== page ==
Hand Tools

Subject:
experience in 10 minutes of playing

David Weaver
sometimes, you can't remember why you did certain things. I remember developing a sensitivity to cherry dust and having asthma attacks afterwards (mild/moderate - not emergency, but required inhaler - hate that).

But I couldn't remember that much from scraping other than that I learned early on to set burrs on scraping planes and #s 80 stanley because I thought they'd be heavily used. I still have one 80.

I scraped the sides of my cabinet at lunch, and then planed (jointed) and then intentionally used the #80 and a card scraper to prepare the face of a macassar ebony board about 48 x 6 inches. It worked pretty well, removed all of the tearout on one burr - I'm sure it's got considerable wear, though (same with the card - one roll of the burr and that was it - way nicer looking shavings than the delicate things I got in the video with the english sycamore).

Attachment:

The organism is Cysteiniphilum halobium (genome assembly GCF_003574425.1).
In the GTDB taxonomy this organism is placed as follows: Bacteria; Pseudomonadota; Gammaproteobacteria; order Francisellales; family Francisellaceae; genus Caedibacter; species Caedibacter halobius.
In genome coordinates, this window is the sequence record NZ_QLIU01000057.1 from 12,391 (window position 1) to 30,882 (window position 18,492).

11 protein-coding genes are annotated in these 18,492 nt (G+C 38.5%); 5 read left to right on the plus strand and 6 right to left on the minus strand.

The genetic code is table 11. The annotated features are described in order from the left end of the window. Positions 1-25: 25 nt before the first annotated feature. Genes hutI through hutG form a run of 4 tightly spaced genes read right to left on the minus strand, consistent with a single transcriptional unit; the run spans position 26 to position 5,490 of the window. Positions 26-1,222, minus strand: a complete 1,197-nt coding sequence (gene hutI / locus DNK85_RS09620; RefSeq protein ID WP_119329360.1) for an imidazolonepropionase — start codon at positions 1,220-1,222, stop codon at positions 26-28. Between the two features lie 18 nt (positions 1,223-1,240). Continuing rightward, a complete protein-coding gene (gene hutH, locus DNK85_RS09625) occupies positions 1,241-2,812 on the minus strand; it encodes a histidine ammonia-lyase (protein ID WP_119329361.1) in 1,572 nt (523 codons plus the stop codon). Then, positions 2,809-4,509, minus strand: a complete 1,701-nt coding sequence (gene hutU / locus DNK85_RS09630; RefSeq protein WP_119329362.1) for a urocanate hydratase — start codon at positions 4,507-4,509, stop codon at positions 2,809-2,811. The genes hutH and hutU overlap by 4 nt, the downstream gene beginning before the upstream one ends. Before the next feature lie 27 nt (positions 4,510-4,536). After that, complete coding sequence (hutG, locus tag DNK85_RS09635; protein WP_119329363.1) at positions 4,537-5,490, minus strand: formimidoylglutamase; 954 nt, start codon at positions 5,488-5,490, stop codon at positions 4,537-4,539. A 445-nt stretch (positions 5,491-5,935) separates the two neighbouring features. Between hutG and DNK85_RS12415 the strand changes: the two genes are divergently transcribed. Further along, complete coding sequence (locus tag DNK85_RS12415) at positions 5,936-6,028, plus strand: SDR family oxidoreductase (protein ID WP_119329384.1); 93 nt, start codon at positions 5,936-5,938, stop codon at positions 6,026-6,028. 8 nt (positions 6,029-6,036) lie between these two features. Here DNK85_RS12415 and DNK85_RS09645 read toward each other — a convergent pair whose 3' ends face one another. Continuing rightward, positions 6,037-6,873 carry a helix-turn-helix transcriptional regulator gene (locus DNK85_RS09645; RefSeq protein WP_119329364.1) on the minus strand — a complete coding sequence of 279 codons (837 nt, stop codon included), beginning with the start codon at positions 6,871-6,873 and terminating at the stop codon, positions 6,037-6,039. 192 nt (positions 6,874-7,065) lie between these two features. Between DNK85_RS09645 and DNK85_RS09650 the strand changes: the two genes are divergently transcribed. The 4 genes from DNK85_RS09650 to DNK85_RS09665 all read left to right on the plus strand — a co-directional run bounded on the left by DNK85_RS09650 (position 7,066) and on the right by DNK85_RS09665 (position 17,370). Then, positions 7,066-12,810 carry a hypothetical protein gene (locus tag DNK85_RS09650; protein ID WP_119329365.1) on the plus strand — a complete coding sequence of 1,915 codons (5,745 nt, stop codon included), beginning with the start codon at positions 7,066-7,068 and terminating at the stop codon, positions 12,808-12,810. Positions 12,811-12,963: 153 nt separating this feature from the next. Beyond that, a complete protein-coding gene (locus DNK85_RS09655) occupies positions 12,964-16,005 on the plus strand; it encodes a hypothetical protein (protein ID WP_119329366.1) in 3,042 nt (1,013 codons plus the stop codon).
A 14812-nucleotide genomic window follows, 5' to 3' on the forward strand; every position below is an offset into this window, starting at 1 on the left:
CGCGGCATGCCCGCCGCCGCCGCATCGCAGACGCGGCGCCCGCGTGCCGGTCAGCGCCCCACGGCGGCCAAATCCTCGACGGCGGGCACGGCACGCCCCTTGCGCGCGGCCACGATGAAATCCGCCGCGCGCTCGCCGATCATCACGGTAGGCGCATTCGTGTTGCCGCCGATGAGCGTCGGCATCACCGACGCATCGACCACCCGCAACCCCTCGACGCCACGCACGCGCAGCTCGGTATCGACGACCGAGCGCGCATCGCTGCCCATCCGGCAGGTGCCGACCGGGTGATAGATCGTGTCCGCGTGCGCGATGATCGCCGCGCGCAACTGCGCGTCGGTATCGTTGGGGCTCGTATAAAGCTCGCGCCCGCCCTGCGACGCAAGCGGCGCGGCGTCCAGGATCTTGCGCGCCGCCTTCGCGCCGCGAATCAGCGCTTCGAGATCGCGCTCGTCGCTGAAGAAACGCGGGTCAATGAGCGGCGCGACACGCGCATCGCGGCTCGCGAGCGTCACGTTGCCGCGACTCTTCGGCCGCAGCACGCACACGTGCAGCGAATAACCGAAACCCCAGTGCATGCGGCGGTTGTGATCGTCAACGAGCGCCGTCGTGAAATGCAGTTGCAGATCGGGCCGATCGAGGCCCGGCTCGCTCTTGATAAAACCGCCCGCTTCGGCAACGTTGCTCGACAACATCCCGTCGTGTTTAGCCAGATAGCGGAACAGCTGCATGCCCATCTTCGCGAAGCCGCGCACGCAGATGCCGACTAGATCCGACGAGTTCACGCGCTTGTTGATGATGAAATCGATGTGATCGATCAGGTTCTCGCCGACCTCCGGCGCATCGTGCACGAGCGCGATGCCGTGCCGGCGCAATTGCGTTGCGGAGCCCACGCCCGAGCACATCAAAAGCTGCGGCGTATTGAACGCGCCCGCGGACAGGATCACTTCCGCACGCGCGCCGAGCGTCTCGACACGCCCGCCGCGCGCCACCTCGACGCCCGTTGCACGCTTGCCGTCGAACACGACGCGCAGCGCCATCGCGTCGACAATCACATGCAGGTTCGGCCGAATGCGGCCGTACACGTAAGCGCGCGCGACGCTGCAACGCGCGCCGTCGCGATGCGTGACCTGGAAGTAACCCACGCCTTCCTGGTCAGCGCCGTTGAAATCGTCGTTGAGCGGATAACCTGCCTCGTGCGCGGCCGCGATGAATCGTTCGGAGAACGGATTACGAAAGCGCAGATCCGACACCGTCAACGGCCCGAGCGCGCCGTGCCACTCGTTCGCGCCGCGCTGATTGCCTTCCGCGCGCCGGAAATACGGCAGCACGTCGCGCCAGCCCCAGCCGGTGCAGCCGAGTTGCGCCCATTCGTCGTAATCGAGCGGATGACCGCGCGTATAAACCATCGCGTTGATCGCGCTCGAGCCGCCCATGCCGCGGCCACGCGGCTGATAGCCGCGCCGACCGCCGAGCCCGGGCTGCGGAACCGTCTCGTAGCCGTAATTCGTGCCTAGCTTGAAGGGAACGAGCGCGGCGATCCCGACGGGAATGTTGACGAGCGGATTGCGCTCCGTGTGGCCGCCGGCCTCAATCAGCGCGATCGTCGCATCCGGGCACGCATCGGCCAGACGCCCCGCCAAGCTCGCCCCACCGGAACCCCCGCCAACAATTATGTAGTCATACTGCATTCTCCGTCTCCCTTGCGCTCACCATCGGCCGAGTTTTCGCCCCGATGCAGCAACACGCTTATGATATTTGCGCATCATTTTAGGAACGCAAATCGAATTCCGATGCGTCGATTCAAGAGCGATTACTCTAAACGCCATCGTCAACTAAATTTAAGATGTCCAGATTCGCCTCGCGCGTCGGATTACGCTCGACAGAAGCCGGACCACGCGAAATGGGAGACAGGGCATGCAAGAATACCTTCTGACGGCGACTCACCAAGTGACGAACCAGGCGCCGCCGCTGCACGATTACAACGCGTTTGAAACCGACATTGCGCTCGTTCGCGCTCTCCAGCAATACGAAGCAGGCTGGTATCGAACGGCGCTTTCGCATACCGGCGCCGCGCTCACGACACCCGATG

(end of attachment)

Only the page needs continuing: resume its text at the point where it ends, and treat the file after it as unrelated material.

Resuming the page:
And then when I came in and sat down, I have chest tightness from asthma because cherry and macassar ebony are both dusty when you scrape them, even if you get nice long shavings. I don't know which one excited the tightness, but my hands were filthy from the macassar board despite getting long continuous shavings on the scrapers.

I can see why scraping would be attractive to someone who didn't want to buy boutique planes, but who hadn't figured out the cap iron. on really tricky woods, it's about even up as you have to take more final shavings with a double iron, on softer woods, it's not a wash, but it's not intolerable (much faster than sanding multiple steps).

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